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Five courses are offered by the Correspondence School for Christian Workers, all of them relating to the Sunday school, Christian Endeavor, and Missions.

The Bible Normal Union offers five courses, four of them on the English Bible, and one largely on the methods of Sunday school work. The home-study courses of the Iowa Christian College are two,-one entitled "The Comprehensive Bible Course, covering the Bible, hermeneutics, Christian evidences, Bible geography, etc., leading to a diploma and degree, Master of Ancient Literature"; the other a Busy People's Course, not so extended as the former.

"The universal scope of the instructional work" of the Boston Correspondence School, to quote the words of the dean, "precludes the possibility of a catalogue." It has been impossible, therefore, to ascertain the number of courses available for religious education. The letterhead, however, names courses in theology, in New Testament Greek, in the English Bible, and in the conference studies of the Methodist Episcopal Church.

The Intercontinental Correspondence University offers courses in Hebrew, Greek, Church history, pastoral theology, English Bible, comparative religions, and other subjects, but the number of courses cannot be stated. The advertisement says, "We teach everything teachable."

The New Church Correspondence School is at present conducting two courses, both dealing with the distinctive doctrines of Swedenborgianism.

III. The character of the instruction in the several courses named above can be presented only in part. It is possible to note only a few of the characteristics which are considered most essential to good correspondence work.

The courses offered by the American Institute of Sacred Literature, with the exception of the elementary and professional reading courses provide for progressive lessons, written recitations, one each week, and personal instruction, including suggestions as well as corrections. One year more or less, according to the course, is allowed as a time limit in which to complete the work, and for each course completed a certificate is awarded, but no diploma or degree is given.

Two kinds of correspondence courses are offered by the University of Chicago, formal and informal. The informal courses are designed for a special class of students, and are arranged between the instructor and the student, according to the student's particular needs. In the formal courses there are progressive lesson-sheets, written recitations, requiring two or three hours of preparation, corrections and suggestions by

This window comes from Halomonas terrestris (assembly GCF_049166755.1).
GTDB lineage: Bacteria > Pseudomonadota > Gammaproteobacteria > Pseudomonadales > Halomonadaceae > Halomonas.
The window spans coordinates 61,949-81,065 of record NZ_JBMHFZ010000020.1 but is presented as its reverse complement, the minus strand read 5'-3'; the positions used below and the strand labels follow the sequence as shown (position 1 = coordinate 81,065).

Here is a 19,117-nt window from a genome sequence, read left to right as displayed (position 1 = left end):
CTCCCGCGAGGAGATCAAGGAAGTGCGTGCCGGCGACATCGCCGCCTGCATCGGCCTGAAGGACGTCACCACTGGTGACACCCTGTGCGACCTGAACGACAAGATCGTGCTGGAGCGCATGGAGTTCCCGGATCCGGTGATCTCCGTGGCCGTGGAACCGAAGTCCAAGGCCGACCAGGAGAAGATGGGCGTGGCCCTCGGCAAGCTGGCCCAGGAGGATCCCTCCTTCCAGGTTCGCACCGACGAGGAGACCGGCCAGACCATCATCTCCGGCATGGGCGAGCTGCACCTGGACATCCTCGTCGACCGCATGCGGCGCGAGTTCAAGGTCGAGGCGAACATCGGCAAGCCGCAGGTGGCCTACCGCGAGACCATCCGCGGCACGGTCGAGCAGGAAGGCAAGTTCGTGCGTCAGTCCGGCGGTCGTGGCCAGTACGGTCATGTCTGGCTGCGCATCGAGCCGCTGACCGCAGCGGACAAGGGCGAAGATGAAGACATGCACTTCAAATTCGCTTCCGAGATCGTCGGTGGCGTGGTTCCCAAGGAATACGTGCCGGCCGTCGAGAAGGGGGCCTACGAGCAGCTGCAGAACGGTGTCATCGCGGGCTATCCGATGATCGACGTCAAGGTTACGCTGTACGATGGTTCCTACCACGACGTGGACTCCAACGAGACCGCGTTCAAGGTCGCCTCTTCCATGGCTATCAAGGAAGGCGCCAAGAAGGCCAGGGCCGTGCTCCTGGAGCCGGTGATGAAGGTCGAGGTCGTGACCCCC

a personal instructor, and a final examination. The course ordinarily must be completed in twelve months, but the time may be extended by the payment of an extra fee. The work is credited to a degree from the University of Chicago, one-third of the work required for a degree being allowed by correspondence.

In the courses offered by the Correspondence School of the Methodist Episcopal Church, South, the student is furnished with progressive lessonsheets containing the assignment of a lesson, references to parallel reading, and suggestions for the student's guidance. He is expected to prepare a written recitation each week, which is corrected by the instructor and returned to the student with further suggestions. One year is allowed for the completion of a course, but, according to the judgment of the school, the time may be extended. For each course. completed a certificate is awarded, and credit is given for the B. D. degree from Vanderbilt University, provided two-thirds of the work required for the degree is done in residence.

The instruction-papers furnished by the Moody Bible Institute are printed in pamphlets, containing from thirty-two to eighty pages each. These pamphlets and the English Bible are all the books required. Written lessons calling for six hours' study are to be sent in every two weeks, and each lesson is corrected and returned to the student. Final examinations are given on the several sections of each course, and when the course is completed, a 'certificate of progress is granted, which is accepted in the bible department of the institute, as qualifying in part (to what extent is not stated) for the regular diploma. Great emphasis is laid upon prayer as a necessary part of the work.